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Traversing Goma's Rivers of Fire

The earth rumbles on in Goma, while aid organizations already facing a humanitarian crisis warn of potential catastrophe.

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Lava ignited a gas station in Goma, adding to the city's devastation.

Tens of thousands of Congolese have returned to Goma despite warnings of further possible volcanic activity. The city, home to half a million people, is devastated following the eruption of Mount Nyiragongo last week.

But much of the population is returning to the ruined town, walking over streets flooded with crusted lava, most of it still smoldering.

Relief agencies are now being forced to reassess their strategies, said Dr. Adolf Diefenhardt, African regional coordinator for the German aid agency Malteser Hilfsdienst.

26 camps set up by humanitarian operations in neighboring Rwanda, away from the lava flows, are open for business but mostly unused.

"There are hardly any Congolese refugees left there, as they have all returned to Goma and the surrounding region," he told DW-WORLD. "This has made the situation much more difficult for us."

Tremors continue to rumble through the city, indicating that the volcano is still active.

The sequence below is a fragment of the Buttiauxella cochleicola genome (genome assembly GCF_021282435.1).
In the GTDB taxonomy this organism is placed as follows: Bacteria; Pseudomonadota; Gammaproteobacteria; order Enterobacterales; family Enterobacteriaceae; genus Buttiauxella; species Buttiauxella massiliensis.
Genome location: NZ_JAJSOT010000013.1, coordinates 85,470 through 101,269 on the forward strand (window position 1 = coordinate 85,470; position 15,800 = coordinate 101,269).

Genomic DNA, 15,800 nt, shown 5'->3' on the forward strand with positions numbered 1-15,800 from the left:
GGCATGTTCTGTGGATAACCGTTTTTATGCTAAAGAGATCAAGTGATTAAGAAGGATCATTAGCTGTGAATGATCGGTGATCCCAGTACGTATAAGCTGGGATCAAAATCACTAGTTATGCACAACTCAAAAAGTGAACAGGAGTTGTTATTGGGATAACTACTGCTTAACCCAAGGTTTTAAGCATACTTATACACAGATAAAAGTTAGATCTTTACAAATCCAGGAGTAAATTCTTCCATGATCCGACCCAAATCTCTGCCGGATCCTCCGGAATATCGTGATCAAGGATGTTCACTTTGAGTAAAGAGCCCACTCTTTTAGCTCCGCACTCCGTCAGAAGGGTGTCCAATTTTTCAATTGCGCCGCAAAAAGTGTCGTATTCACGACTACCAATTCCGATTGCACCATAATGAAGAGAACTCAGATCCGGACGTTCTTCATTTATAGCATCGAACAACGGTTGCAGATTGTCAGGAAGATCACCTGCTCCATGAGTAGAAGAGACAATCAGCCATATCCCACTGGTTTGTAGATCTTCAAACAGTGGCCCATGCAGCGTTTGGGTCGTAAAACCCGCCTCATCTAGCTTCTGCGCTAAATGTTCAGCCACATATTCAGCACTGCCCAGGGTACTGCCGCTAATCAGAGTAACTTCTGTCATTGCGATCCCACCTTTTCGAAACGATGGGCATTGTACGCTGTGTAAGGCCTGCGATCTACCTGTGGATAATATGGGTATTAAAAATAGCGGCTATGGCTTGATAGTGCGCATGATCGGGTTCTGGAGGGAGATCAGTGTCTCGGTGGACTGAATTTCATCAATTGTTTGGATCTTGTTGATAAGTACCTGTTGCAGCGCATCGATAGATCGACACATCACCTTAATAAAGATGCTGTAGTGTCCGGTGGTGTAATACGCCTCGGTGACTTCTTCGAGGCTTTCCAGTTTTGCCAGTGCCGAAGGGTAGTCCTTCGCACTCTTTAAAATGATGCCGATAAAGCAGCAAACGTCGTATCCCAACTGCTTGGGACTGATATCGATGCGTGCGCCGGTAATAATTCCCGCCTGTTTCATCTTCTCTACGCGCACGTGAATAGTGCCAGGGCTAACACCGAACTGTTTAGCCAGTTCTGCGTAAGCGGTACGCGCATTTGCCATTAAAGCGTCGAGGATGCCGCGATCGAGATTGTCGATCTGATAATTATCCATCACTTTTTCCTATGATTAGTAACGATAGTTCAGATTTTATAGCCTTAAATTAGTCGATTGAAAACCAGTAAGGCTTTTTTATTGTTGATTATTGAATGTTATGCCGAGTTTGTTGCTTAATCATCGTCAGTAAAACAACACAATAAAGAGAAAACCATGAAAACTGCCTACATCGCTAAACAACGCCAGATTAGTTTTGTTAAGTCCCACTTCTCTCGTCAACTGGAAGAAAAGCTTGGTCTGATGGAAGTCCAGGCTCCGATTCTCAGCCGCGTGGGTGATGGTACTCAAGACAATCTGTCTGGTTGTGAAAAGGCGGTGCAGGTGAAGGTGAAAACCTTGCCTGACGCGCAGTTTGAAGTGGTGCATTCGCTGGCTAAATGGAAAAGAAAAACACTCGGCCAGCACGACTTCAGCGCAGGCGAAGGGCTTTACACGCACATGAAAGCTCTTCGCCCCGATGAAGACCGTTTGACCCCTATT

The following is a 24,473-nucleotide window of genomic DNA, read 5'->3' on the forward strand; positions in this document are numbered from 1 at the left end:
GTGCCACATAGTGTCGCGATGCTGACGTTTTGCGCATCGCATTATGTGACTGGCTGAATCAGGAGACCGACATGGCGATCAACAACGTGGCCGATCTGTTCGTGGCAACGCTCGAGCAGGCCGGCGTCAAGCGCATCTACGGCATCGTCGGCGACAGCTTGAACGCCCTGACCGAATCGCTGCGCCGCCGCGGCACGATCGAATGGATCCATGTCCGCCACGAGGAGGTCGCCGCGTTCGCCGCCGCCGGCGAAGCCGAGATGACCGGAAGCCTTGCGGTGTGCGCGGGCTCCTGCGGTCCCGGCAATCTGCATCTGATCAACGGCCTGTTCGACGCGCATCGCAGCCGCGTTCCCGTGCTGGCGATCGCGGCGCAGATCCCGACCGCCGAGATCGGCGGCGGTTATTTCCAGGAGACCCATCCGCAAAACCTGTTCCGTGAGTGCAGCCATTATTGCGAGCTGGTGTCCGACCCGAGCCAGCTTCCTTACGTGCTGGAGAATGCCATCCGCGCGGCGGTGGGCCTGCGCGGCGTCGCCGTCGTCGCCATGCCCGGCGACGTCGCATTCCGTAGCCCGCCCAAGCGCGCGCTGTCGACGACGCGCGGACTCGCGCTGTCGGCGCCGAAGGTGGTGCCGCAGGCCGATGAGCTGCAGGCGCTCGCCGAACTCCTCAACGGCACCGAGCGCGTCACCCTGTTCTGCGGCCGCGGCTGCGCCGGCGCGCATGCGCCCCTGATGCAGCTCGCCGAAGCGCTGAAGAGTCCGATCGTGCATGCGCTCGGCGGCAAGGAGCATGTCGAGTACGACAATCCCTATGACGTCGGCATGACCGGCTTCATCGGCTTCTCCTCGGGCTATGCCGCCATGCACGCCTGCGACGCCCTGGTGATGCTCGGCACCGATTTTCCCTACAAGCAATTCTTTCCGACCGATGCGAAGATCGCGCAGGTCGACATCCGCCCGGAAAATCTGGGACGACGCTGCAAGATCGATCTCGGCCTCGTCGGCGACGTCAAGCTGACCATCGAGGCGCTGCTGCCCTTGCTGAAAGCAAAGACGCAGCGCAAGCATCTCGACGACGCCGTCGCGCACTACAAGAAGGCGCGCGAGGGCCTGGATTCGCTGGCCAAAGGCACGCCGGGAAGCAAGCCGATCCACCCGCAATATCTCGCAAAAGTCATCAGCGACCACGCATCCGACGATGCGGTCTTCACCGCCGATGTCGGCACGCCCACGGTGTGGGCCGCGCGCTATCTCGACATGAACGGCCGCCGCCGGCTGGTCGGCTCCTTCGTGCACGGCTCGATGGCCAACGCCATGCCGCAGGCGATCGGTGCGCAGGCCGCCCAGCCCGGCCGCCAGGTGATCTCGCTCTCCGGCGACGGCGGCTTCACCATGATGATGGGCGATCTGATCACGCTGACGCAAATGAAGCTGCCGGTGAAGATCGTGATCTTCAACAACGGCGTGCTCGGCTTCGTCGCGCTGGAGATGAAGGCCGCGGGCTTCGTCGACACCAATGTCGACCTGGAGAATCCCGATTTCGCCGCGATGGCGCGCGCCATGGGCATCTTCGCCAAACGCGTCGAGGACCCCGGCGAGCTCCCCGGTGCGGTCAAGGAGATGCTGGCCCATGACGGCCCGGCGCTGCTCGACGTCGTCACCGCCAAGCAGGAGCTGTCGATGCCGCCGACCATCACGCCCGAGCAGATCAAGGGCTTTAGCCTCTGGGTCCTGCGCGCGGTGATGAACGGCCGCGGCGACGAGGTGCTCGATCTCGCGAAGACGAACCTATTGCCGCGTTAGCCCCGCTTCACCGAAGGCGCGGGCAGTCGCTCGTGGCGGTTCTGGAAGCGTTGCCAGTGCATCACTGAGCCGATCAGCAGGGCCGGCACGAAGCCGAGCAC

"It is very hard for us to judge the possible extent of this humanitarian disaster," Diefenhardt said. "We don't know what is going to happen next."

A divided city

Already, Mount Nyiragongo's volcanic eruption has destroyed about half of Goma, Diefenhardt said. Two separate lava streams divide the city, with only the western third accessible. "This makes it harder for us to reach those people in the other two parts," he said.

A central problem is clean water. Many homeless are forced to drink from Lake Kivu, feared contaminated by the sulfurous magma. "We and other aid agencies are now distributing chlorine purifying tablets," he said.

Turning away from Rwanda

Many people who have lost everything still prefer to fend for themselves at home rather than resettling as refugees in Rwanda.

Some of those returning to Goma report that their money was not accepted in the neighboring country, nor were food or water made available.

Others are reluctant to accept help from Rwanda, because it has given military backing to Congolese rebels who control the Goma region.

Diefenhardt said many people feel better off in the hands of friends and family in the area. "You are really seeing a strong sense of community the Africans are so well-known for."